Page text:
Guitarist Luther Grovenor (aka Ariel Bender) is a guy who defines the term "journey man musician". Over the last four decades he's recorded music spanning all types of genres, enjoying massive commercial popularity with some of the world's most commercially successful bands. In spite of that success, he's all but unknown to most people. Here's a little bit of biographical information on the man. Grovesnor was born in Evesham, England. Interested in music from a young age, by the time he was a teenager he'd been in a number of local bands including Wavelength and Deep Feeling. The latter included lifelong friend/drummer Jim Capaldi, Gordon Jackson, Dave Mason, Dave Meredith and John Palmer. In early 1967 Capaldi and Mason left to join Steve Winwood in Traffic. Grosvenor subsequently joined the VIPs. Grosvenor's VIP stint was brief. After two singles, 1968 saw the band fell apart with keyboardist Keith Emerson joining The Nice, while Grovsenor, Mike Harrison, Mike Kellie and Greg Ridley regrouped as Art. Art lasted long enough to complete one LP, before adding singer/guitarist Gary Wright to the line up and metamorphosing into Spooky Tooth. Between 1968 and 1970, Spooky Tooth churned out a series of four LPs. Following the release of 1970's "The Last Puff", the band collapsed. Against this backdrop Island Records owner Chris Blackwell offered Grosvenor a solo deal. Recognizing most solo efforts simply suck, 1972's "Under Open Skies" is one of those rare exceptions. Co-produced by Grosveor and Tony Platt, the LP was written and recorded over a three month period in Blackwell's Spanish villa. The LP certainly sported one of the year's more impressive supporting casts, including The Moves' Trevor Burton, longtime buddy Capaldi, former Spooky Tooth alumnus Mike Kellie, Fairport Convention drummer Trevor Lucas and Mott the Hopple guitarist Mick Ralphs. In terms of performances most folks won't be shocked to hear that Grosvenor was a competent, if under whelming singer. That said, on tracks like "When I Met You" and "Waiting" his fragile voice occasionally recalled Steve Winwood. Certainly a bigger surprise, anyone expecting to hear an album of power guitar was probably somewhat disappointed. "When I Met You" and "Rocket" found Grosvenor aptly displaying his cops, but the overall feel was quite pastoral and reflective. "Under Open Skies" track listing: 1.) Ride On (Luther Grovesnor) - 2.) Here Comes the Queen (Luther Grovesnor - Githa Grosvenor) - 3.) When I Met You (Luther Grovesnor) - 4.) Love the Way (Luther Grovesnor - Githa Grosvenor) - 5.) Waiting (Luther Grovesnor) - 6.) Rocket (Luther Grovesnor) - 7.) Under Open Skies (Luther Grovesnor - Githa Grosvenor) - With the album vanishing without a trace, plans for a supporting tour and a follow-up LP with buddy Capaldi never saw the light of day. Opting not to participate in a 1972 Spooky Tooth reunion, Grosvenor instead replaced Gerry Rafferty in a late-inning version of Stealers Wheel. The following year he replaced Mick Ralphs in Mott the Hoople (under the name Ariel Bender). 1976 saw Grosvenor forming the short-lived Widowmaker. The late 80s saw him rejoin Spooky Tooth.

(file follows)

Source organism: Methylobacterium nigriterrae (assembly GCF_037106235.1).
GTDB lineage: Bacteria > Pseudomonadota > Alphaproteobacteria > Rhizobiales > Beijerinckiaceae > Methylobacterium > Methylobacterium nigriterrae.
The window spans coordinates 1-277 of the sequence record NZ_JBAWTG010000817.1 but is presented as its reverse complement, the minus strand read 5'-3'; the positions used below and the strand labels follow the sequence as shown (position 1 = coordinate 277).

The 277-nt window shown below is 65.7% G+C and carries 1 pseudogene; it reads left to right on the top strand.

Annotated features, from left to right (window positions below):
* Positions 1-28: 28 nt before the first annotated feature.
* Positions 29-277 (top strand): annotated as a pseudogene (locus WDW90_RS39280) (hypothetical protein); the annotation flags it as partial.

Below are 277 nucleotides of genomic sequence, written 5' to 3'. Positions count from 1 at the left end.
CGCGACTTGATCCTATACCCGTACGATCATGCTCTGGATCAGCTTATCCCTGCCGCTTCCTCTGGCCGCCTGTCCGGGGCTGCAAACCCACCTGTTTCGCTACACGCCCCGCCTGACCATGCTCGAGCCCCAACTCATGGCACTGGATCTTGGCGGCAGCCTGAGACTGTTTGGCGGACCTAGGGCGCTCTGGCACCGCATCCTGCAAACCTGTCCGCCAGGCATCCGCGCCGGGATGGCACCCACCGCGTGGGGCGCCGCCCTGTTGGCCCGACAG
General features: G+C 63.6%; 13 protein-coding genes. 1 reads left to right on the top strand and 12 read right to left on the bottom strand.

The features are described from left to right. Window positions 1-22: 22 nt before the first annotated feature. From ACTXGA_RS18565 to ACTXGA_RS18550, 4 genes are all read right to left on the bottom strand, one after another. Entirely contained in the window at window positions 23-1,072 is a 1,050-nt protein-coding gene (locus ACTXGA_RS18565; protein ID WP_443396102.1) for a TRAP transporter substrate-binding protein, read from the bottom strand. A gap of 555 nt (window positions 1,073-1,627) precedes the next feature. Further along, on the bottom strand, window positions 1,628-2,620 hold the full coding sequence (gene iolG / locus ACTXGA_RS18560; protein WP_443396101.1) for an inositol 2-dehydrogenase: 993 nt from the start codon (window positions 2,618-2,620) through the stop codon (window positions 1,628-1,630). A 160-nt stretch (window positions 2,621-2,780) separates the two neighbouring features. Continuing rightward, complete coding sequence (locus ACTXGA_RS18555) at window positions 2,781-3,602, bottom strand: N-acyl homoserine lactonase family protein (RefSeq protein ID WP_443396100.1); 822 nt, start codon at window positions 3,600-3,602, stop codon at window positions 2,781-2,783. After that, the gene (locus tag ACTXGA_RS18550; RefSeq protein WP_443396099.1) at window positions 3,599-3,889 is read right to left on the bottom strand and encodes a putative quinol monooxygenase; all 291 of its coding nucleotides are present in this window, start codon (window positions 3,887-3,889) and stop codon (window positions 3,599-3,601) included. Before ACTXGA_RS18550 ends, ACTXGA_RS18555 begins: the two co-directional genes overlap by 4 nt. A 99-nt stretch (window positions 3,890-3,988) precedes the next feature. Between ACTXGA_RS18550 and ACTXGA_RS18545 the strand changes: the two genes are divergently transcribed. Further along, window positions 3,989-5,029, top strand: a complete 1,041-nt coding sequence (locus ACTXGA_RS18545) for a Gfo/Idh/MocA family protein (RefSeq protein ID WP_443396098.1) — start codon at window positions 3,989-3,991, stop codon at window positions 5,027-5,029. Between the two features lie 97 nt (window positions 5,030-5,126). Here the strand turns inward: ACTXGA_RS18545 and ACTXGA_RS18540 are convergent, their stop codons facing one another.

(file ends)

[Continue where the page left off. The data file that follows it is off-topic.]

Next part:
Spitfire - First Attack

Spitfire are one of the most important groups of the underground scene from the 80's in Greece. Their debut and only studio album First attack is considered a classic cult album by the Greek heavy metal audience and its compositions only confirm such characterizations. The band dives into NWOBHM sounds with influences from Saxon, Iron Maiden and Dio and has a Deep Purple feeling while it also explores power metal territories on numerous occasions. The album throughout contains a highly commercial echo (80's style) which gives listeners a better opportunity to enjoy its music. Unique it is not and it could have used a better production but the compositions are almost perfect which leaves unanswered questions to why such a band remained buried by the media and unknown to the mass. Songs like "Lady of the night", "Lead me on", "Evil thoughts around" and "Whispers" are brilliant examples of skillful songwriting and have the sound and style necessary for their era to become classics. Still, although Spitfire remained famous only to those who searched music to its depth they were worthy of a brighter future which never met with its expectations as the band split up after the unfortunate injury of the singer Dinos Kostakis in a car accident who spent two years in a coma. Highly recommended to NWOBHM and power metal fans.

Παρασκευή, 10 Ιουλίου 2009

Gorky Park - s/t

Despite being quite similar to most of the hair metal releases of the late '80s, Gorky Park's debut album is a solid freshman outing. The lead track "Bang" with its mix of Russian and English lyrics gave the band its first hit. The album also contains a collaboration with Bon Jovi, "Peace I Our Time," a ballad about the end of the cold war. The strangest tune is a cover of the Who's "My Generation" that when sung in the hair metal style appears to be a bit of a hack cover, until the band breaks into a Russian chorus giving the song a decent yet somewhat weird update. Despite the presence of some run-of-the-mill hair metal filler, this album holds up rather well. But with changing musical tastes in the early '90s this was to be band's only popular U.S. release.